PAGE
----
Drink water

Yes, again.

Allow yourself breaks to shit around on the internet, but keep your focus in the off break time

For me, 15-20 minutes of Facebook, blog reading, Instagram, and texting just to say what’s up every 2-3 hours works well. I also make myself get up and take a quick walk after the 15-20 minutes is over to signal that my time waste-age is through and I’m ready to get back to the grind.

Have a snack that supports your goals

WIAWsnack-1024x682

Because I am in a muscle building/energy maintaining phase of life, I go for protein (the muscle’s building blocks) and carbs (straight energy for the system). Here are some examples:

rice cakes and hummus, carrots and black bean dip, tofu scramble with a little Daiya cheese melted on top, protein smoothies, fruit.

What to do in the evening:

De-stress in the best ways that you know how

Meditate, make out, journal, nap, read, go for a walk, stretch, flip through a magazine, listen to relaxing music, masturbate, sit in a room and do nothing, whatever- just do it consciously and for a good amount of time. Chances are, you work hard. I recommend staying away from screens during your de-stress and really trying to get comfy.

Settling into non-work mode will help to replenish you for when it’s time to get back to it.

Eat a Dinner that supports your goals

Super-Strength-Health-WIAW-3-dinner

I have been playing around with different kinds of dinners, and what I’ve noticed is this: my muscles are more visible when I keep carbs that aren’t vegetables closer to my workouts. Because I am wildly narcissistic and want to see the shit out of my hard work, I tend to eat a dinner that is mostly veggies and protein with a little fat. Sometimes I end up having something more carbohydrate rich, and that isn’t a huge deal, but there’s a bunch of meals I can make with a protein and veggie template, and I like to see abs. SUE ME.

(Most people’s goals will simply be to eat healthfully during dinner and I FULLY support that. Following the same guidelines that you did at lunch is absolutely perfect, too.)

Drink water

but try to stop two hours before going to bed. No one likes to wake up time and time and time again to pee.

Plan your next day

This is one of the most important ways I prep for success.

Before I go to bed I write down all the stuff I need to do the next day, and I put it in order of importance. Sometimes I would LIKE to study for my personal trainer exam, see clients, write a blog post, work on my conference proposal, and organize my files but I realize that focusing on my clients and my exam are paramount and that’s all I can handle in a day. Taking the time to prioritize means that I can avoid alphabetizing files when I should be brushing up on anatomy.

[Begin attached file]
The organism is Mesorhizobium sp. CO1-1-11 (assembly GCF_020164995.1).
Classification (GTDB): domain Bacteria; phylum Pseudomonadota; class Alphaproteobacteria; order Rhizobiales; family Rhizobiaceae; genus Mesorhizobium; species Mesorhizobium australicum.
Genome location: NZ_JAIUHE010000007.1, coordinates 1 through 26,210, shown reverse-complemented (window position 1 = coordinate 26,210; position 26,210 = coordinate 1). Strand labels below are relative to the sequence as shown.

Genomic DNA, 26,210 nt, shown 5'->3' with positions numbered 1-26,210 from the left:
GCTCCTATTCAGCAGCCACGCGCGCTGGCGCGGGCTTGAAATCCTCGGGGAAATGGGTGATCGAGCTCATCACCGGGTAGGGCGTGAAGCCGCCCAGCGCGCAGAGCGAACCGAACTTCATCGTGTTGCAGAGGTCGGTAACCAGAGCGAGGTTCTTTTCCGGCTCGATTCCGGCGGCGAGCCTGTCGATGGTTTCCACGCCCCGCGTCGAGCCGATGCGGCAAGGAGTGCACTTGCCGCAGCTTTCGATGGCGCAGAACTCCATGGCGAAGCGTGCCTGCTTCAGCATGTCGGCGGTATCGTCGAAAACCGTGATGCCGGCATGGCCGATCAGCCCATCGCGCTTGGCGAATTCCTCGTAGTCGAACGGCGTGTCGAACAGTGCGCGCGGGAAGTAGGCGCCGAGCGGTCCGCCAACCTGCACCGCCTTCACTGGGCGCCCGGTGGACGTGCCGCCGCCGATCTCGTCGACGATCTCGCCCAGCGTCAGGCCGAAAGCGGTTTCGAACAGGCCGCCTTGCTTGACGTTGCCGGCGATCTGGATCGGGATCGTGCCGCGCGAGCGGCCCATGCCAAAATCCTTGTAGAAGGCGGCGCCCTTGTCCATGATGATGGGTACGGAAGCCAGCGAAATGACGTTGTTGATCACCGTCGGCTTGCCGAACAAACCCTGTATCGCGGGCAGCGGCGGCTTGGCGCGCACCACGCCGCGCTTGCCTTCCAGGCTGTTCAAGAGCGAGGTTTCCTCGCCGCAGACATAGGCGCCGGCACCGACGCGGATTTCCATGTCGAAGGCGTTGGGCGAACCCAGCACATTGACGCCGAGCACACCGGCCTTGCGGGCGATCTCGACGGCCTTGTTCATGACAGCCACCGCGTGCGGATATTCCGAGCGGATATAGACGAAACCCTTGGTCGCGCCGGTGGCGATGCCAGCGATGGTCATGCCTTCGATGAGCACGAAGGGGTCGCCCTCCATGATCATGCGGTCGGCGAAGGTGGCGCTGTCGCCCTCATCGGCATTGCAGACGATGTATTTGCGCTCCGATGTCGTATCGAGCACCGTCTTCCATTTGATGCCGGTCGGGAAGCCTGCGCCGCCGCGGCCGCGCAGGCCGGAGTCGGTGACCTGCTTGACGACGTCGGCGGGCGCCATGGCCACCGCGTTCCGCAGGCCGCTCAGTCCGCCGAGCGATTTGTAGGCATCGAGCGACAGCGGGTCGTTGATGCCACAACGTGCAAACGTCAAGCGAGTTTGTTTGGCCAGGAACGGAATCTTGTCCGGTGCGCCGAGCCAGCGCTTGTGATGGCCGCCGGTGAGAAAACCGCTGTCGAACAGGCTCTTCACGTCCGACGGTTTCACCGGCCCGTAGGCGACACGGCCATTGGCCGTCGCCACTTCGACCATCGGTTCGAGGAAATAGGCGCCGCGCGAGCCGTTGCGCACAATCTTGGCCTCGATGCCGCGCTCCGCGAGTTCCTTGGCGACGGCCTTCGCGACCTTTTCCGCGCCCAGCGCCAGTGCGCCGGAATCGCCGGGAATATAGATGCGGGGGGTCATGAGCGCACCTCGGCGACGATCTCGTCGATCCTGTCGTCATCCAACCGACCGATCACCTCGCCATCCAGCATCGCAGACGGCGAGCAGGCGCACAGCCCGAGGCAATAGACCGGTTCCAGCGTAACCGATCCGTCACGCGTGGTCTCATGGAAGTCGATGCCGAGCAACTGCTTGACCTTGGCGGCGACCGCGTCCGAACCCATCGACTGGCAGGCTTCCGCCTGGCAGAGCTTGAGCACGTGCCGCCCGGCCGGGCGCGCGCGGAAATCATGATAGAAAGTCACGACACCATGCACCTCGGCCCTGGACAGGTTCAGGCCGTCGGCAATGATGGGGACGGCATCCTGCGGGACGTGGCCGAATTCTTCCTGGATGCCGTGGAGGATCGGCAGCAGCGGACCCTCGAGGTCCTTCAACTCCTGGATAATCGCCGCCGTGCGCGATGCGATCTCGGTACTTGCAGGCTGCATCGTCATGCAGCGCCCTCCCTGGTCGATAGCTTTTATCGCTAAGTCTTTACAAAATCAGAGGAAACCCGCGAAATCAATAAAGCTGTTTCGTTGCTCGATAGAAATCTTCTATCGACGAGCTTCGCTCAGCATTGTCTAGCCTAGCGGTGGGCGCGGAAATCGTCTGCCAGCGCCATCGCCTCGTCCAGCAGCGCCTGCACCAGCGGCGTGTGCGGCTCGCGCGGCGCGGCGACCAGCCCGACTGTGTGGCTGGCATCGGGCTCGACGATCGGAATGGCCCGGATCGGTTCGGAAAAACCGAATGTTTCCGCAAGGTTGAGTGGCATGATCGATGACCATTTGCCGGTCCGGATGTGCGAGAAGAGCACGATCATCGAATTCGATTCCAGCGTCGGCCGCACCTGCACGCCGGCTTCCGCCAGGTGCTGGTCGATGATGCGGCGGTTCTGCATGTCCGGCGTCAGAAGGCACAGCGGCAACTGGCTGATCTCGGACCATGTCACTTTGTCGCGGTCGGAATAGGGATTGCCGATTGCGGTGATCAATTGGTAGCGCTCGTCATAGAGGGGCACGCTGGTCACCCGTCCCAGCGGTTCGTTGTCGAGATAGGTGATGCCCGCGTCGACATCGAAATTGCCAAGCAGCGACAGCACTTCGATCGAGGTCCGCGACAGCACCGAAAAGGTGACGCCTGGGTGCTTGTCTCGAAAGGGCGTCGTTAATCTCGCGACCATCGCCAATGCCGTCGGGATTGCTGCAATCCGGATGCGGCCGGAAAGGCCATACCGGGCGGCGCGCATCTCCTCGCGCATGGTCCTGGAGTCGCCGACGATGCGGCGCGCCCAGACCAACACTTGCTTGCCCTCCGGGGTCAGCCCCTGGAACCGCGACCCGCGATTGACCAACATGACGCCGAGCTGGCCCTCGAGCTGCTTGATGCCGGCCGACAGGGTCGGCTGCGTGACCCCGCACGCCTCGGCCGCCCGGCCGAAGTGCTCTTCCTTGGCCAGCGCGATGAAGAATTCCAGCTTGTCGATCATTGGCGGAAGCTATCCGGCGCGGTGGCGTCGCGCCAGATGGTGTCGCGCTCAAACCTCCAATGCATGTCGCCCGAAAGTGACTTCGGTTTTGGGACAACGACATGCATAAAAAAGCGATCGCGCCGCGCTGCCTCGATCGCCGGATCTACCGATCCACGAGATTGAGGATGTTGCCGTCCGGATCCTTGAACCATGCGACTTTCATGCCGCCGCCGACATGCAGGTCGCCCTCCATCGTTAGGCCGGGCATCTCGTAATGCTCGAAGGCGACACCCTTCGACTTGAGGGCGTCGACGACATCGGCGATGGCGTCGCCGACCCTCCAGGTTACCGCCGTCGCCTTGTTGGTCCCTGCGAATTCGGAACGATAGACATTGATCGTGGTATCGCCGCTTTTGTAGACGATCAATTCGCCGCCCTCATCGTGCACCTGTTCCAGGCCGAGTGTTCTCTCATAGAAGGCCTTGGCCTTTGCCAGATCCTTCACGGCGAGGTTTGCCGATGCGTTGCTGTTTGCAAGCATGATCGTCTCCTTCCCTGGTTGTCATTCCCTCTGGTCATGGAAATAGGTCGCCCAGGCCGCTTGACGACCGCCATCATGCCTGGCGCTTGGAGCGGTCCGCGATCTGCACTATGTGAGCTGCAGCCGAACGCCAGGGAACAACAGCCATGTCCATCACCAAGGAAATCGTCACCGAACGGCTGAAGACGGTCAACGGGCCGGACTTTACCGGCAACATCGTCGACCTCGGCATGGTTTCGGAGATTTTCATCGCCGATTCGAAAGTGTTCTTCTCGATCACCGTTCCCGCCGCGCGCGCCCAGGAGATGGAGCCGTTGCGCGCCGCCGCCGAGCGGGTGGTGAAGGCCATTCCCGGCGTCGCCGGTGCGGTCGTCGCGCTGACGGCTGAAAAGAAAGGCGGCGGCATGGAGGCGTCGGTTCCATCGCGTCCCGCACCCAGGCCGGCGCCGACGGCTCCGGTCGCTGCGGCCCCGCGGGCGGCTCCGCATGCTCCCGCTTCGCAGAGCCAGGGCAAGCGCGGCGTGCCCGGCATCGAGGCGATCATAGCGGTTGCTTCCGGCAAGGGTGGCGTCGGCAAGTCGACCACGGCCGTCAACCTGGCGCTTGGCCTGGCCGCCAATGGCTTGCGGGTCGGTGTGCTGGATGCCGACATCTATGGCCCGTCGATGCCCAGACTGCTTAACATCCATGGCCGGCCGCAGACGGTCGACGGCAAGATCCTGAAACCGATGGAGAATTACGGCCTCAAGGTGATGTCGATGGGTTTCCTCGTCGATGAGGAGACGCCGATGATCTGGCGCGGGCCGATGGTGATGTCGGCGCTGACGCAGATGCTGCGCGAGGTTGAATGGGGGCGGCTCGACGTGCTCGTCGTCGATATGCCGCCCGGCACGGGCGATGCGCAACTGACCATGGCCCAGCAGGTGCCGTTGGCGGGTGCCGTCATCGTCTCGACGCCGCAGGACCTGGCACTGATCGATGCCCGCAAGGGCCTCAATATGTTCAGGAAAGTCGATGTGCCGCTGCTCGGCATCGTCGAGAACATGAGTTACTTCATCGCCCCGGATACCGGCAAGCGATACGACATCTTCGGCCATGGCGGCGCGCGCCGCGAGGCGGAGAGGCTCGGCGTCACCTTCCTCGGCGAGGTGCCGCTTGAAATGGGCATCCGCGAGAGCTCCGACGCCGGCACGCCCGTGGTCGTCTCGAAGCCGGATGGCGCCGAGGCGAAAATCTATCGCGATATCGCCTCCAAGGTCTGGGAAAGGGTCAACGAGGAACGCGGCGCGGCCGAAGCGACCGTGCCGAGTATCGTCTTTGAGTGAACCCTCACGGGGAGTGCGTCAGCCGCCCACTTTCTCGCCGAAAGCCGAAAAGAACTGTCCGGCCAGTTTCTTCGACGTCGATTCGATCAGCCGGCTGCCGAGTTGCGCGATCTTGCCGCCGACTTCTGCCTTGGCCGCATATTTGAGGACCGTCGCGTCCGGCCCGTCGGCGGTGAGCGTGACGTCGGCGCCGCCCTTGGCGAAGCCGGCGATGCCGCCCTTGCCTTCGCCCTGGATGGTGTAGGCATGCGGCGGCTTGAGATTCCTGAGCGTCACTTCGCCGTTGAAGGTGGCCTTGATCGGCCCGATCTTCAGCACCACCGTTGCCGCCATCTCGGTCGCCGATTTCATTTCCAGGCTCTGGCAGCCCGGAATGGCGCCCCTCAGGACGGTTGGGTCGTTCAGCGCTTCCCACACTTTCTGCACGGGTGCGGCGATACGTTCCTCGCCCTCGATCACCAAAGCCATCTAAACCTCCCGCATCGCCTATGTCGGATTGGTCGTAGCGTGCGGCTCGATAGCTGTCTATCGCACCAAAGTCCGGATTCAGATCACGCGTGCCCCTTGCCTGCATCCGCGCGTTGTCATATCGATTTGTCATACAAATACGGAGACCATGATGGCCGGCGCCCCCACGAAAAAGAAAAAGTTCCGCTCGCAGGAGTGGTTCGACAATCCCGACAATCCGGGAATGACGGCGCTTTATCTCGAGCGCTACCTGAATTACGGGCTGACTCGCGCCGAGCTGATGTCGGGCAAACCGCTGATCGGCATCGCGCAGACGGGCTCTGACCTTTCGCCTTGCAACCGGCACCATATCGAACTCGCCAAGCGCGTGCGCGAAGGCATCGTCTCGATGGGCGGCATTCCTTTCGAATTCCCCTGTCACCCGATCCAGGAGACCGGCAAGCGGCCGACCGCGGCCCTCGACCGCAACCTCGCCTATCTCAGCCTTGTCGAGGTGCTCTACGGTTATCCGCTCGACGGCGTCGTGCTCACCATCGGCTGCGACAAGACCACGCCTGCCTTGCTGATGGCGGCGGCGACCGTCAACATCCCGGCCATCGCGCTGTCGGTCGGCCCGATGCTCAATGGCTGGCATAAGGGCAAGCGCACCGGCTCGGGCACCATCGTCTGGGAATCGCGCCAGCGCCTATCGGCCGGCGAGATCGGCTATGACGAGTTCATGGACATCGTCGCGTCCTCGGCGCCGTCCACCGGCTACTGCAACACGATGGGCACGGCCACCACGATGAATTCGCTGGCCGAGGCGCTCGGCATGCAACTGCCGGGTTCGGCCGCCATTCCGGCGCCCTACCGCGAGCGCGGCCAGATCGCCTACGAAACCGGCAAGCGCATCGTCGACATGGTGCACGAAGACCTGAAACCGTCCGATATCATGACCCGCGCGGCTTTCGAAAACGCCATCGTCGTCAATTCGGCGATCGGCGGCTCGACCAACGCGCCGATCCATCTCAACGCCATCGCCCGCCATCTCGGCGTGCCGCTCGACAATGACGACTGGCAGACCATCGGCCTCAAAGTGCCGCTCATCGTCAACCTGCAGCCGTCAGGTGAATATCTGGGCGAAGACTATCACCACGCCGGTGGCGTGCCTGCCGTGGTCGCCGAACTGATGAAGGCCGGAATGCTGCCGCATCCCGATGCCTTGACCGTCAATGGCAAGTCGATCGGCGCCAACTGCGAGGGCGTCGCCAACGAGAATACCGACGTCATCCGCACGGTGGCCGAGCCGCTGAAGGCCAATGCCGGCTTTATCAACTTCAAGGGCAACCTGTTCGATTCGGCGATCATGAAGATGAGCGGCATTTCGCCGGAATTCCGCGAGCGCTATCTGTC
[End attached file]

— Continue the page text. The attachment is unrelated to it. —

Another way I prepare for my day is to generally plan my food if I am going to be near my home all day, and prepare and pack my food if I will be out. No matter what I soak some oats and chia for my overnight oat breakfast and take note to make sure I have enough unsweetened almond milk and greens for the next day. Knowing what and how I will eat saves me a significant amount of time.

Wind down in preparation for a serious sleep

This is how I make sure I sleep soundly:

  1. Try not to have more than two coffees a day, don’t drink it past 3PM.
  2. Watch ONE episode of a TV show, then call it quits
  3. Take one dose of melatonin, because that is my JAM and helps me sleep like a baby.
  4. Try to get screens away from me at least an hour before bed
  5. Spend time reflecting on my day and write a gratitude list

Sleep for 8 hours

I sleep for AT LEAST 8 hours a night, and I know some can get away with less, but I don’t really understand why one would want to. GOOD SLEEP IS KING!

Repeat most days

Because guidelines are good, but sometimes you gotta break ’em. Work your schedule enough for it to feel like a habit but not a rule.

—-

Of course sometime in there, you will have to work out.

Muscle building happens in the kitchen for sure, but it also happens in the gym. For me, I find that I do best when I workout in the morning, strength train 4-5 times a week, sprinkle in a dash of cardio and bike commuting, and lift heavy using compound exercises. Your exercise situation may look different, and that’s okay. It is likely that you will be working out for ONE HOUR A DAY, which means there are a bunch of other hours that you will need to fill with healthy, productive, energy producing, muscle building habits.

Your body is more than a product of what you lift or how you sprint, so remember to take care of it as such.

 

 

Muscle recovery, soreness, and the tools to kick ass on a regular basis.

crush your workouts without muscle soreness

Hey.

I have to tell you something.

Sore muscles don’t necessarily mean you had a super productive, big time results changing workout.